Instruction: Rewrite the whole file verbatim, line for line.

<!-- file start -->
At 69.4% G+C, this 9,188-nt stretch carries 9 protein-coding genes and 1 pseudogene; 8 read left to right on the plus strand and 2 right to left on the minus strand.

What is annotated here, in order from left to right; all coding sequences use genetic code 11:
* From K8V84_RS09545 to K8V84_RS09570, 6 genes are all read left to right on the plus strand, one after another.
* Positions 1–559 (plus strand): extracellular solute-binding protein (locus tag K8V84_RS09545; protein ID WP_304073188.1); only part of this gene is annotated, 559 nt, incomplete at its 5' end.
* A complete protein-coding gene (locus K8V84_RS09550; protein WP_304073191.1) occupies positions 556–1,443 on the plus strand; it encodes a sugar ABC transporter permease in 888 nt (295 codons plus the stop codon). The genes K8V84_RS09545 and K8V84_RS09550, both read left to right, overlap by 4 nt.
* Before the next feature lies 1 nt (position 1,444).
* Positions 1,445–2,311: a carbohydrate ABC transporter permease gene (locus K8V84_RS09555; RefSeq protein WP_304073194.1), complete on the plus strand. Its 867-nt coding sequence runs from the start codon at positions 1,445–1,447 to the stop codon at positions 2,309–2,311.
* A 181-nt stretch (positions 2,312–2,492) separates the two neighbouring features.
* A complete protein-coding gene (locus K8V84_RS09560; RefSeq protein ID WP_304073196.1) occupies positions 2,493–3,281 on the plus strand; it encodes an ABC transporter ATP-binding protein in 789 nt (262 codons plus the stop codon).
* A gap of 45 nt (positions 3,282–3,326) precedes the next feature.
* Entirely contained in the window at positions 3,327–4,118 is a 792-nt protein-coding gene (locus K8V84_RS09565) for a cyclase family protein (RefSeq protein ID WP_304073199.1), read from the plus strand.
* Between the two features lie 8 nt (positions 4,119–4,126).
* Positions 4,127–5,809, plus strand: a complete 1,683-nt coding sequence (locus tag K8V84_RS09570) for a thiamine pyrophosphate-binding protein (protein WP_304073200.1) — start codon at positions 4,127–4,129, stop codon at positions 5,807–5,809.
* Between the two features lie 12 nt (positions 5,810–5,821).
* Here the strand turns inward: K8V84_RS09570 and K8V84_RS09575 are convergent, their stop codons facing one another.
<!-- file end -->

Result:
At 69.4% G+C, this 9,188-nt stretch carries 9 protein-coding genes and 1 pseudogene; 8 read left to right on the plus strand and 2 right to left on the minus strand.

What is annotated here, in order from left to right; all coding sequences use genetic code 11:
* From K8V84_RS09545 to K8V84_RS09570, 6 genes are all read left to right on the plus strand, one after another.
* Positions 1–559 (plus strand): extracellular solute-binding protein (locus tag K8V84_RS09545; protein ID WP_304073188.1); only part of this gene is annotated, 559 nt, incomplete at its 5' end.
* A complete protein-coding gene (locus K8V84_RS09550; protein WP_304073191.1) occupies positions 556–1,443 on the plus strand; it encodes a sugar ABC transporter permease in 888 nt (295 codons plus the stop codon). The genes K8V84_RS09545 and K8V84_RS09550, both read left to right, overlap by 4 nt.
* Before the next feature lies 1 nt (position 1,444).
* Positions 1,445–2,311: a carbohydrate ABC transporter permease gene (locus K8V84_RS09555; RefSeq protein WP_304073194.1), complete on the plus strand. Its 867-nt coding sequence runs from the start codon at positions 1,445–1,447 to the stop codon at positions 2,309–2,311.
* A 181-nt stretch (positions 2,312–2,492) separates the two neighbouring features.
* A complete protein-coding gene (locus K8V84_RS09560; RefSeq protein ID WP_304073196.1) occupies positions 2,493–3,281 on the plus strand; it encodes an ABC transporter ATP-binding protein in 789 nt (262 codons plus the stop codon).
* A gap of 45 nt (positions 3,282–3,326) precedes the next feature.
* Entirely contained in the window at positions 3,327–4,118 is a 792-nt protein-coding gene (locus K8V84_RS09565) for a cyclase family protein (RefSeq protein ID WP_304073199.1), read from the plus strand.
* Between the two features lie 8 nt (positions 4,119–4,126).
* Positions 4,127–5,809, plus strand: a complete 1,683-nt coding sequence (locus tag K8V84_RS09570) for a thiamine pyrophosphate-binding protein (protein WP_304073200.1) — start codon at positions 4,127–4,129, stop codon at positions 5,807–5,809.
* Between the two features lie 12 nt (positions 5,810–5,821).
* Here the strand turns inward: K8V84_RS09570 and K8V84_RS09575 are convergent, their stop codons facing one another.